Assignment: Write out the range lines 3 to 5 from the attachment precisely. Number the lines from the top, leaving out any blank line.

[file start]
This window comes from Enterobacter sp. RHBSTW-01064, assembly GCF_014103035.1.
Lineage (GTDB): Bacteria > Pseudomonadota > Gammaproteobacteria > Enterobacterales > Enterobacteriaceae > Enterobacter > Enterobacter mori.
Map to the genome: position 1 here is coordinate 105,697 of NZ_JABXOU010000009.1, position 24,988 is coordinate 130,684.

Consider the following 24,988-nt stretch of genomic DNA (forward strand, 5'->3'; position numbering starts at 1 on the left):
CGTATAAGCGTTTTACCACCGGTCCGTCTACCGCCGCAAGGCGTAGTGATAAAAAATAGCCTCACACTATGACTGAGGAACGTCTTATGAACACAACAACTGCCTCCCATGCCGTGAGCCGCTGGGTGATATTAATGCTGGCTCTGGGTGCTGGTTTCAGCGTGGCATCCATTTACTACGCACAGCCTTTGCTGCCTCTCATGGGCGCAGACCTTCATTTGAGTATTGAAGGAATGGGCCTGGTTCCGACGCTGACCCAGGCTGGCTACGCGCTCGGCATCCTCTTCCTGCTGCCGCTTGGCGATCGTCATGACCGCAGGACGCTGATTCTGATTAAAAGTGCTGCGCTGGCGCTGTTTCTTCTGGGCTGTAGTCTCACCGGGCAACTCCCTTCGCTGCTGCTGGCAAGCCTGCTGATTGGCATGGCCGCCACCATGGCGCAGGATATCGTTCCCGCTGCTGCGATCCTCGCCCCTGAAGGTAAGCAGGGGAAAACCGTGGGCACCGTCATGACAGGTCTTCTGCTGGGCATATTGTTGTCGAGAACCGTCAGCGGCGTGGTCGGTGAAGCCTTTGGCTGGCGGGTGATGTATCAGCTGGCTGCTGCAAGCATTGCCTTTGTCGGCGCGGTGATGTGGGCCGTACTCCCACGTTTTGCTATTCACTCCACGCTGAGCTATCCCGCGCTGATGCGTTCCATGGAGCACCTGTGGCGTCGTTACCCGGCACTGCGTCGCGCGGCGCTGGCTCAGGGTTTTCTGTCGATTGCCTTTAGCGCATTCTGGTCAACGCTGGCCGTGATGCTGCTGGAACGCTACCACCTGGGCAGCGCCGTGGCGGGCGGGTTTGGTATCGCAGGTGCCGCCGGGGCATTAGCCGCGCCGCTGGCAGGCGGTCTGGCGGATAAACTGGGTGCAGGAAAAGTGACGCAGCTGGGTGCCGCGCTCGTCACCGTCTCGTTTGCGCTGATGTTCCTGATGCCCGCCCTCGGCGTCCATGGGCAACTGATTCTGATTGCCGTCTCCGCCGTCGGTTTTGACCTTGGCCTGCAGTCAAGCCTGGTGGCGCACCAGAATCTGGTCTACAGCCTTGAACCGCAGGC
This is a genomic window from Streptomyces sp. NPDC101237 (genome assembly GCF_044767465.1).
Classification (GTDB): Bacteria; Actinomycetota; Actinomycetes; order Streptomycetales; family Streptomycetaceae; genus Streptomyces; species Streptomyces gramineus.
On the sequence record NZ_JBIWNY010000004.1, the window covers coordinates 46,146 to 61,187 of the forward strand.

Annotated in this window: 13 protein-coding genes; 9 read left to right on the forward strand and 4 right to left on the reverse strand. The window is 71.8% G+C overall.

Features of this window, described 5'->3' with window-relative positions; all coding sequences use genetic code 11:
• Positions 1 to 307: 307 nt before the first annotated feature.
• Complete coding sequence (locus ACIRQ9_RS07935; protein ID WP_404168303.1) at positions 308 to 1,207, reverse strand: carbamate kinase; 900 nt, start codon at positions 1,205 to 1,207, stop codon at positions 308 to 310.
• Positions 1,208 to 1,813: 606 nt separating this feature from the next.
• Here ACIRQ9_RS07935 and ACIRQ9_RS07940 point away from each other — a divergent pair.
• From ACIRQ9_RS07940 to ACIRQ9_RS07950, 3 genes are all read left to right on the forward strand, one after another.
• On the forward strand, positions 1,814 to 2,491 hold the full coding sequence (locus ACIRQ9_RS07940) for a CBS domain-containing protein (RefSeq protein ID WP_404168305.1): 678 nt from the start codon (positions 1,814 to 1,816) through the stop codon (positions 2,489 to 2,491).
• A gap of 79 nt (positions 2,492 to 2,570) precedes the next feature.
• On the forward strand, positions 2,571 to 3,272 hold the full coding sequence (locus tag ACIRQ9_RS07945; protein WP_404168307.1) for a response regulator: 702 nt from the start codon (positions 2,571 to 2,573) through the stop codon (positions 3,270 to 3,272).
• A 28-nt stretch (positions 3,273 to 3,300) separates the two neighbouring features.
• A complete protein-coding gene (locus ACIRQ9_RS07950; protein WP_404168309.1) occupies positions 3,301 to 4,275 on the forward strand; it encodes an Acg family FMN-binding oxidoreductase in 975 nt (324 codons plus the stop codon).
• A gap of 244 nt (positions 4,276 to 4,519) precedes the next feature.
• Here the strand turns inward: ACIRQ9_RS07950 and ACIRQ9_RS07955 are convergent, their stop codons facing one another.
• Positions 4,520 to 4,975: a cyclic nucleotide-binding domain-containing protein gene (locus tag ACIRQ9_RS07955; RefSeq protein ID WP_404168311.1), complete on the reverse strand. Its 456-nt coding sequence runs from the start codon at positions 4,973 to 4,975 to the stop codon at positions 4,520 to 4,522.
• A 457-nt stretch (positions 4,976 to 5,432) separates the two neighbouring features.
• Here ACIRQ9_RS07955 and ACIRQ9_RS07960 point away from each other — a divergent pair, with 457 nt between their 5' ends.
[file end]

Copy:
Map to the genome: position 1 here is coordinate 105,697 of NZ_JABXOU010000009.1, position 24,988 is coordinate 130,684.

Consider the following 24,988-nt stretch of genomic DNA (forward strand, 5'->3'; position numbering starts at 1 on the left):
CGTATAAGCGTTTTACCACCGGTCCGTCTACCGCCGCAAGGCGTAGTGATAAAAAATAGCCTCACACTATGACTGAGGAACGTCTTATGAACACAACAACTGCCTCCCATGCCGTGAGCCGCTGGGTGATATTAATGCTGGCTCTGGGTGCTGGTTTCAGCGTGGCATCCATTTACTACGCACAGCCTTTGCTGCCTCTCATGGGCGCAGACCTTCATTTGAGTATTGAAGGAATGGGCCTGGTTCCGACGCTGACCCAGGCTGGCTACGCGCTCGGCATCCTCTTCCTGCTGCCGCTTGGCGATCGTCATGACCGCAGGACGCTGATTCTGATTAAAAGTGCTGCGCTGGCGCTGTTTCTTCTGGGCTGTAGTCTCACCGGGCAACTCCCTTCGCTGCTGCTGGCAAGCCTGCTGATTGGCATGGCCGCCACCATGGCGCAGGATATCGTTCCCGCTGCTGCGATCCTCGCCCCTGAAGGTAAGCAGGGGAAAACCGTGGGCACCGTCATGACAGGTCTTCTGCTGGGCATATTGTTGTCGAGAACCGTCAGCGGCGTGGTCGGTGAAGCCTTTGGCTGGCGGGTGATGTATCAGCTGGCTGCTGCAAGCATTGCCTTTGTCGGCGCGGTGATGTGGGCCGTACTCCCACGTTTTGCTATTCACTCCACGCTGAGCTATCCCGCGCTGATGCGTTCCATGGAGCACCTGTGGCGTCGTTACCCGGCACTGCGTCGCGCGGCGCTGGCTCAGGGTTTTCTGTCGATTGCCTTTAGCGCATTCTGGTCAACGCTGGCCGTGATGCTGCTGGAACGCTACCACCTGGGCAGCGCCGTGGCGGGCGGGTTTGGTATCGCAGGTGCCGCCGGGGCATTAGCCGCGCCGCTGGCAGGCGGTCTGGCGGATAAACTGGGTGCAGGAAAAGTGACGCAGCTGGGTGCCGCGCTCGTCACCGTCTCGTTTGCGCTGATGTTCCTGATGCCCGCCCTCGGCGTCCATGGGCAACTGATTCTGATTGCCGTCTCCGCCGTCGGTTTTGACCTTGGCCTGCAGTCAAGCCTGGTGGCGCACCAGAATCTGGTCTACAGCCTTGAACCGCAGGC